But there was one other issue that had to be handled prior to departure, my work. Most people consider being self-employed a blessing. You can make your own hours, you come and go as you please, you work on what you want. Well nothing it farther from the truth. The reality is you are always working, you are always on call, and the very thought of taking an unbothered vacation is a pipe dream. It’s just not possible. Understand that my company is only a one and half man operation. It falls right between where it can easily support me and a part timer, but can not afford to hire additional full time labor. So this means, I’m taking the company with me.

Now before all the business owners attack. Yes, I completely acknowledge that what I have is not a company at all, but a private job. But lets keep the illusion alive.

So the plan was to do the business nonsense in the morning and then ride in the afternoon. It would be slow going, but who’s in a rush. Running the company meant dealing with software sales, support, licensing, development and (most importantly) never letting my clients know I’m not in LA. Fortunately, I already have all the business web servers and a VPN in place for getting secure access to the systems from anywhere. All I needed to do was stuff everything on a laptop, and find internet access from the road. Couldn’t be simpler.

With everything in place, I was good to go.

Now some pics:

My first stop after getting out of LA, was some where in Los Padres Nat’l forest outside Frazier park.

I immediately realized I was on the heavy side. Made some adjustments and went looking for dirt.

Sure the road was pretty tame, but it was good test for a fully loaded bike. I have taken the bike off road before, but never this loaded up. Gotta start easy I figured.

This was in the middle of July, so the temps were up. I decided to head to the coast for cooler conditions.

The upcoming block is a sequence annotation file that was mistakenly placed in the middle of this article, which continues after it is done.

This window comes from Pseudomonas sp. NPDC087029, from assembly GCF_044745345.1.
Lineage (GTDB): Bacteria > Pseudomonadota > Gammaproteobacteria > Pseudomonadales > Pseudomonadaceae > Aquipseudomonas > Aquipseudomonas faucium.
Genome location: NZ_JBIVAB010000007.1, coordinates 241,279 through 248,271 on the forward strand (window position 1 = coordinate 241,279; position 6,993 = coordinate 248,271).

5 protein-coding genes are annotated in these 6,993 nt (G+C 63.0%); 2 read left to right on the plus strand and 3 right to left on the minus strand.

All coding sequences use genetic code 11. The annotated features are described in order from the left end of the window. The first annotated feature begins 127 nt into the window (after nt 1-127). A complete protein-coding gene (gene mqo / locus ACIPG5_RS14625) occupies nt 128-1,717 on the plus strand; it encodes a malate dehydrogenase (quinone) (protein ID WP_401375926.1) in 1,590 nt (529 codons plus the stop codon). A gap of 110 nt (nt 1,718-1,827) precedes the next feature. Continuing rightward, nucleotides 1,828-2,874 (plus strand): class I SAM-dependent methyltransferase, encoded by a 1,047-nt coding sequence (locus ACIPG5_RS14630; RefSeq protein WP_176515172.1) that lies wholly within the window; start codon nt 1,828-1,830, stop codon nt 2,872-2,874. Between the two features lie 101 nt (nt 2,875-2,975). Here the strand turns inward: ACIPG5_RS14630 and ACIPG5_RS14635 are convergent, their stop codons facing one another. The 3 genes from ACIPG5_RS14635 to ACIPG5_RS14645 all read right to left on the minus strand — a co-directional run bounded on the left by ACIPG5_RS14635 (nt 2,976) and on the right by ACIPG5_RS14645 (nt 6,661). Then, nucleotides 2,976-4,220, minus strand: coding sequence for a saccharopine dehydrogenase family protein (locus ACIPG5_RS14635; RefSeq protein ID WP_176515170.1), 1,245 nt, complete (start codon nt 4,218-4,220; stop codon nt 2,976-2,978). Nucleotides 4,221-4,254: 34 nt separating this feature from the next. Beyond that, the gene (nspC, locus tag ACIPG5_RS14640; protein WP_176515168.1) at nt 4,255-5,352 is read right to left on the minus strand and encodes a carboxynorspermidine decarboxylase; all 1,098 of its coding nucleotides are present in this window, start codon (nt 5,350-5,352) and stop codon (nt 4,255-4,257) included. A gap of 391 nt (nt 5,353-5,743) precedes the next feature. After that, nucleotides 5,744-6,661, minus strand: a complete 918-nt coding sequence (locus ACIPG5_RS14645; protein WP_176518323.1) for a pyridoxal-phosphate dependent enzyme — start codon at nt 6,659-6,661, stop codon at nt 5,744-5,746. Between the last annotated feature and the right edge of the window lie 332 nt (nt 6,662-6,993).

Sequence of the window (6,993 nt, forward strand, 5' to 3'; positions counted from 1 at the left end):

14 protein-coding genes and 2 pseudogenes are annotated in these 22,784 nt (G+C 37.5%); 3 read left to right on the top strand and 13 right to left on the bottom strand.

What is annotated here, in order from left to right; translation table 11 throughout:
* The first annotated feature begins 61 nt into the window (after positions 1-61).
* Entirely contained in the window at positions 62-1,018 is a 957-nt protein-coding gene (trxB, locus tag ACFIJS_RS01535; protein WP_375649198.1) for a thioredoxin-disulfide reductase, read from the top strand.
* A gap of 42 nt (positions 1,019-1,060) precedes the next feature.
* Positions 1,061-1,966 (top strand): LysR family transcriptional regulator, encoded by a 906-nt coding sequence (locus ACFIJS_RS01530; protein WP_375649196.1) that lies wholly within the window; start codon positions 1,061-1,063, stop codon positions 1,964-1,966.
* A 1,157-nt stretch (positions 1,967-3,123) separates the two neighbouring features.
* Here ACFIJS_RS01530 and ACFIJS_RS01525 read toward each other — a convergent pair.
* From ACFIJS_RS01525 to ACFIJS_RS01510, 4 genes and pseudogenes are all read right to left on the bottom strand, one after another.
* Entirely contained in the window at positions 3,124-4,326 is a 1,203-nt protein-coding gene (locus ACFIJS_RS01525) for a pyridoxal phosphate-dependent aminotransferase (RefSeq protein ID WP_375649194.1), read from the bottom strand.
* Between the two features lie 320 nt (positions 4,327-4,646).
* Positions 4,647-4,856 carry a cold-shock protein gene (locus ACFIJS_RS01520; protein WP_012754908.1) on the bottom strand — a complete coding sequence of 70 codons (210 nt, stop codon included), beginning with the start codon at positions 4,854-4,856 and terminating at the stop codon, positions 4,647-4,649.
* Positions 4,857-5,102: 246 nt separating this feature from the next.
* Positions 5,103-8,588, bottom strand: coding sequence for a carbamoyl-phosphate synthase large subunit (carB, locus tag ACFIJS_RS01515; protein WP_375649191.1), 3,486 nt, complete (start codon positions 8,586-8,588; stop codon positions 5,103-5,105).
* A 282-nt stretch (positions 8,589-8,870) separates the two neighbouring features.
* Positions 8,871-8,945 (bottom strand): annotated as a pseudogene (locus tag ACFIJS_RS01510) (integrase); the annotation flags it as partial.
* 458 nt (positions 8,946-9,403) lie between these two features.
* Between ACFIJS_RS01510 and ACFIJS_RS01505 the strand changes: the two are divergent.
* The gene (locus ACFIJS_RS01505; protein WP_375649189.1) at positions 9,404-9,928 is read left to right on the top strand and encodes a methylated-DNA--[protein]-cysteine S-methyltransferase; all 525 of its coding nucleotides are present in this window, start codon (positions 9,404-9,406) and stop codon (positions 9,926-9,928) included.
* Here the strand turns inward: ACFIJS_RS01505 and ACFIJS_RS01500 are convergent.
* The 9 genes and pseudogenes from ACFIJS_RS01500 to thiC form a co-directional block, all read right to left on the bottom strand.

I made it all the way to Monterey, and in the afternoon, decided it was time to start looking for a place to camp. Having been on road trips up the California coast before, I know that finding a good remote camping spot is easier said than done. So I decided to head inland, find a dirt road, and camp.

I started seeing a ton of bikes going in the opposite direction. Every make and model, and huge groups of them. So many, that waving to them all became ridiculous. I wondered what this was all about, and then it struck me. Could this be Laguna Seca? I’ve never been to the MotoGP races, and wasn’t sure where Laguna Seca was located. But then all of a sudden there it was. The entrance. Well I’ll be damned.

Now I knew a dude that was going. In fact, he even invited me a month or so back, but I was so desperate at the time to get on the road, I decided to pass. I made a few phone calls, got the guys number, and gave him a ring. To make a short story even shorter, ten minutes later I was following him and his friend’s golf cart in to the fair grounds. They had a big trailer, there were showers, motorcycles everywhere, and plenty of beer. I had no passes or tickets for anything, but some how they got me in every where: the races, the paddock. The golf cart made traveling around the fairgrounds easy too. Needless to say, I spent the next couple days partying.

Could this trip have started out any better!